F. Scott Fitzgerald and American psychiatry: A new letter

James L. W. West, III

Research output: Contribution to journalLetter

1 Scopus citations

Abstract

A previously unpublished four-page letter written by F. Scott Fitzgerald to one of his readers in the spring of 1936 reveals a considerable lack of confidence in psychotherapy. The reader, Joan Tyson, had come upon two of Fitzgerald's now-famous Crack-Up essays in Esquire magazine and had written to him suggesting that he seek psychiatric help. Fitzgerald's wife, Zelda Sayre, had been undergoing treatment for mental illness since 1930, but without much progress, and Fitzgerald had lost confidence in such therapy. In his response to Mrs. Tyson he writes of psychoanalysts: "I would never consider trusting myself to what passes for psychology-psychiatry in this country. How could someone not up to your ankles in intelligence + character help you. By some miracle? some act of God?"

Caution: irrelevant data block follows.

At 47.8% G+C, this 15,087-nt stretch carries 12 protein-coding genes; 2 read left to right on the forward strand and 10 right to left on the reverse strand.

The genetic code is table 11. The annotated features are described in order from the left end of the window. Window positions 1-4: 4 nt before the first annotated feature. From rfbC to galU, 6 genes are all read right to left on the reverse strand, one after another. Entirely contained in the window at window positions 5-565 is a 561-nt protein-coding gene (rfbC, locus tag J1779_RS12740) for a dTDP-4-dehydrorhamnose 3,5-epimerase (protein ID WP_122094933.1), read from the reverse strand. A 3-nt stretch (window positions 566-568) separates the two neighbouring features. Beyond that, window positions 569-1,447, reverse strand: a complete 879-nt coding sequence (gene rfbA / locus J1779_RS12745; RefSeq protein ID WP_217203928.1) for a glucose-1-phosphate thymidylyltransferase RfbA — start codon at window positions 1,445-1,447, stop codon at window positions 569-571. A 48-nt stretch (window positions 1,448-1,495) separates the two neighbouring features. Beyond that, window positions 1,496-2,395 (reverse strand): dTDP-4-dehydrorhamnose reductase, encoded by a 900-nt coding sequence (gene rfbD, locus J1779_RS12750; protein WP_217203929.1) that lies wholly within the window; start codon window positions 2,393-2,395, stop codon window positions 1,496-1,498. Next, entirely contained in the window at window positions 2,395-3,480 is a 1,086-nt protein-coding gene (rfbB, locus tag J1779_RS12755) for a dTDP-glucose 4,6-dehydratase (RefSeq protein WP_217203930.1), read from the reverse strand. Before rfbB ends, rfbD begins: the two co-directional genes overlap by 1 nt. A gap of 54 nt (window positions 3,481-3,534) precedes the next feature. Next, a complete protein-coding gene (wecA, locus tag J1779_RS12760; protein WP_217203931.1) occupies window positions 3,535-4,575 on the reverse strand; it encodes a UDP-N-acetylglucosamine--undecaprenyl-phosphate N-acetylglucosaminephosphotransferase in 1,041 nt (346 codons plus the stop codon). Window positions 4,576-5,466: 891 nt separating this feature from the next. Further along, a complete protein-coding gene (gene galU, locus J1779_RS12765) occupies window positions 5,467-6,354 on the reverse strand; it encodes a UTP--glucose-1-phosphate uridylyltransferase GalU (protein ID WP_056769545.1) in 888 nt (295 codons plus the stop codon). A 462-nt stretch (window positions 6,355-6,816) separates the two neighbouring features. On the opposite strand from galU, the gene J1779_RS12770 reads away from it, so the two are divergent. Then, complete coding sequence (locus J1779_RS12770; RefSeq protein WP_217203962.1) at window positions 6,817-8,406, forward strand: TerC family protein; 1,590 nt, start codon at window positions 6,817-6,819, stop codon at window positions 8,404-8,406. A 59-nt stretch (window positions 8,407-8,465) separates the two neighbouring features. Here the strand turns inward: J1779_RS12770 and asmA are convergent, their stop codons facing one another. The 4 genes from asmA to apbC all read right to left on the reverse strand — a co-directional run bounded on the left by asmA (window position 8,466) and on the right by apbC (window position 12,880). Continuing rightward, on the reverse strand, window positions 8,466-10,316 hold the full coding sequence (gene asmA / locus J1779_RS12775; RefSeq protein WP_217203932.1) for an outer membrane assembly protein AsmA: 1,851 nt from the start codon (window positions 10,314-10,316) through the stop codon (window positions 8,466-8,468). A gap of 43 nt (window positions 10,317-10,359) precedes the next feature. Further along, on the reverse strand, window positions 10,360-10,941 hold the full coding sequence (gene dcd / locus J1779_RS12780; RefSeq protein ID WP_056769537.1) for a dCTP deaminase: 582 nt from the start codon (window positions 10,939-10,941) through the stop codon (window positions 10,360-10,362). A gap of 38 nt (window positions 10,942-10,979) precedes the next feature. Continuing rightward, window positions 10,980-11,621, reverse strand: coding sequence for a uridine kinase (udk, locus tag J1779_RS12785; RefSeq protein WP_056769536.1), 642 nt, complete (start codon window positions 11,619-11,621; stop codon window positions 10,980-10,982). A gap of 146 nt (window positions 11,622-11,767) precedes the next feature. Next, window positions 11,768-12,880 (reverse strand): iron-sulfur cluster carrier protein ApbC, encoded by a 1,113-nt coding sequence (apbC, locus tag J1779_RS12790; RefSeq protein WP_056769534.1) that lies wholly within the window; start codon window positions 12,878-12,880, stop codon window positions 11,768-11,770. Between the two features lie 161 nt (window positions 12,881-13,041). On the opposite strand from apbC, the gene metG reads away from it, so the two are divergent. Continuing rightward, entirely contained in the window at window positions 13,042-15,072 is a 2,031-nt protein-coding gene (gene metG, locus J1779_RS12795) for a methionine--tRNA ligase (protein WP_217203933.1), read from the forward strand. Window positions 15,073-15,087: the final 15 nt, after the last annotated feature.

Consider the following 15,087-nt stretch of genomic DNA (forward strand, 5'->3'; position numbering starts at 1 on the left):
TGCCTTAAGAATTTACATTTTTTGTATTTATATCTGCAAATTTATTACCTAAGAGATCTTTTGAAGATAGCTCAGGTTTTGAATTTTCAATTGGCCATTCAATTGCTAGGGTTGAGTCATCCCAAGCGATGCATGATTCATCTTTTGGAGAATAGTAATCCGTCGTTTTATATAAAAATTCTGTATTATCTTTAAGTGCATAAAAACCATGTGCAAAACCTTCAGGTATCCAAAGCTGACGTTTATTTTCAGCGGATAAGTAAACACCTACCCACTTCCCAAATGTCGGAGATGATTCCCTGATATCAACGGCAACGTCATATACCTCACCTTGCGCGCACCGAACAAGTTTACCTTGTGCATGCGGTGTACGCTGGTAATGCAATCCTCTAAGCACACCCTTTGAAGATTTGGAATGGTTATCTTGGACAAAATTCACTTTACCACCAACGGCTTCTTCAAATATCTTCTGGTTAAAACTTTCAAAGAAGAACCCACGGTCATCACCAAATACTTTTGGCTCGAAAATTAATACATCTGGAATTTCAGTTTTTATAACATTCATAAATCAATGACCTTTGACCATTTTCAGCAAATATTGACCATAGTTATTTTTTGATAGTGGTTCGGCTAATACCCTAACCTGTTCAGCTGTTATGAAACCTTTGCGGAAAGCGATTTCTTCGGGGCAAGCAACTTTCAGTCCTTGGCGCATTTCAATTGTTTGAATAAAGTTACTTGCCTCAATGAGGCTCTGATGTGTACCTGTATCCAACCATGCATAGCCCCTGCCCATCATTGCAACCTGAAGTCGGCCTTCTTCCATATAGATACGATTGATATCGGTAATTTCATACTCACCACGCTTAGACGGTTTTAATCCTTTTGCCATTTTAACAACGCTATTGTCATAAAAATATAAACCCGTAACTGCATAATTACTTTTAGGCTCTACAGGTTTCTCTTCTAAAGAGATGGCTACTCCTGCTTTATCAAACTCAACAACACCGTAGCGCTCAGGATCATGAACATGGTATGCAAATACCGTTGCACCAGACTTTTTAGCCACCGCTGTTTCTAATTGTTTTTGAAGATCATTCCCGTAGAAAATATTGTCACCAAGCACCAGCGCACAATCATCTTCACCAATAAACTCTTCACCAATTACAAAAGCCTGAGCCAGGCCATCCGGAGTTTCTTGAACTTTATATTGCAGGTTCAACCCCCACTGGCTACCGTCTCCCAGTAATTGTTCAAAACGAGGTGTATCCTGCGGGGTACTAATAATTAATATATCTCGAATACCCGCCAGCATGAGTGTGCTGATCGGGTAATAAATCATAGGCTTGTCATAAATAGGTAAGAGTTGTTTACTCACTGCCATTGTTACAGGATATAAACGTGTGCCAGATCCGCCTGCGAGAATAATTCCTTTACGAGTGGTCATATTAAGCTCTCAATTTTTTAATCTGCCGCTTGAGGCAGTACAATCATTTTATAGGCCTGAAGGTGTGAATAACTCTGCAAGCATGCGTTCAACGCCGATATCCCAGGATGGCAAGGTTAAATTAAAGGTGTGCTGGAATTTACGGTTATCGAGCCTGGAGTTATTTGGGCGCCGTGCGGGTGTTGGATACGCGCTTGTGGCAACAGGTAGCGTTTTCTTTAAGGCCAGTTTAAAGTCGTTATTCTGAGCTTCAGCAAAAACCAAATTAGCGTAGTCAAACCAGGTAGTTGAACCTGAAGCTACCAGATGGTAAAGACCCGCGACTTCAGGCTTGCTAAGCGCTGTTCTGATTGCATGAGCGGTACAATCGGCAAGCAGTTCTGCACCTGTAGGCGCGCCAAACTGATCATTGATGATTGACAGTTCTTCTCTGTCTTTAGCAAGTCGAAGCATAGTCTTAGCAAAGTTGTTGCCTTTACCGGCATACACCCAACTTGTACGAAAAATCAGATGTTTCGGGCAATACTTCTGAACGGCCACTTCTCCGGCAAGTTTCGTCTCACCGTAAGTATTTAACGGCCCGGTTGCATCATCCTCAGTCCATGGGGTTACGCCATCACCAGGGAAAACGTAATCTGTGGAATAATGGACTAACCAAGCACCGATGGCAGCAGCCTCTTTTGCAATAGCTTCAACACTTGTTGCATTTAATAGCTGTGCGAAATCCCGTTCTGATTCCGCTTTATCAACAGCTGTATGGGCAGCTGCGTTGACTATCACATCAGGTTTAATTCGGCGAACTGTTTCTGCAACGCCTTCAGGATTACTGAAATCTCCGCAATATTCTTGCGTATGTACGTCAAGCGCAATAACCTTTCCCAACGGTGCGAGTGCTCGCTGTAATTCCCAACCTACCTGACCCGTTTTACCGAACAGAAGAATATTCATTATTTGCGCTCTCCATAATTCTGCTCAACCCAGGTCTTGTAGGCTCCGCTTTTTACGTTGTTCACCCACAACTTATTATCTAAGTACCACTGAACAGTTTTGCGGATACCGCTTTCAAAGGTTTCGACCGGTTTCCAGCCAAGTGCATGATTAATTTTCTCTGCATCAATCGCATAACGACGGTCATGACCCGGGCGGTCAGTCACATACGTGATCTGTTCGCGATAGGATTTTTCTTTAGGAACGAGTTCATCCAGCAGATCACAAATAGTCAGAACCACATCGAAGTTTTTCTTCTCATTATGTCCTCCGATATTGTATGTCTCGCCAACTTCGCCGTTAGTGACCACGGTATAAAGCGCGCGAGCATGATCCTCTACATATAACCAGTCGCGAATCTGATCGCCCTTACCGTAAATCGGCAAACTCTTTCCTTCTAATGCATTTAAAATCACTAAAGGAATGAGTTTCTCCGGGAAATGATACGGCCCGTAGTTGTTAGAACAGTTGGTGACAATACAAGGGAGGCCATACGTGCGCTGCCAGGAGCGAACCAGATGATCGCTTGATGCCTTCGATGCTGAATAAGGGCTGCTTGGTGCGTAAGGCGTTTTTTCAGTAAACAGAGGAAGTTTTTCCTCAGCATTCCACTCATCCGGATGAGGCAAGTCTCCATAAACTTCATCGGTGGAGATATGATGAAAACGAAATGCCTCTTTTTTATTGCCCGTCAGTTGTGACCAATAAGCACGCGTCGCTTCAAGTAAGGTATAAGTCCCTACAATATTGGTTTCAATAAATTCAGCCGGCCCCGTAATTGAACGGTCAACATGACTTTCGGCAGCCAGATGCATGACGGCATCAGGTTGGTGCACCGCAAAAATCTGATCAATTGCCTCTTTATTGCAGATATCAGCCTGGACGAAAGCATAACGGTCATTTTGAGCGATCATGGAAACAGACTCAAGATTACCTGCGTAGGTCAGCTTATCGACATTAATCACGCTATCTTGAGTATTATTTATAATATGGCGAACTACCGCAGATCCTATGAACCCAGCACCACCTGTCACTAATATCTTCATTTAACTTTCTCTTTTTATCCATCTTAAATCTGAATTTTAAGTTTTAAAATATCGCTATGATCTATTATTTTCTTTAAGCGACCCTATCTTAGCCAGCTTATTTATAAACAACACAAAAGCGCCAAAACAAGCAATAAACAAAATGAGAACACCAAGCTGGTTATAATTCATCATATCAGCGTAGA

Original languageEnglish (US)
Pages (from-to)59-65
Number of pages7
JournalAmerican Imago
Volume68
Issue number1
DOIs
StatePublished - Sep 2 2011

All Science Journal Classification (ASJC) codes

  • Experimental and Cognitive Psychology
  • Anthropology
  • Arts and Humanities (miscellaneous)
  • Music
  • Literature and Literary Theory

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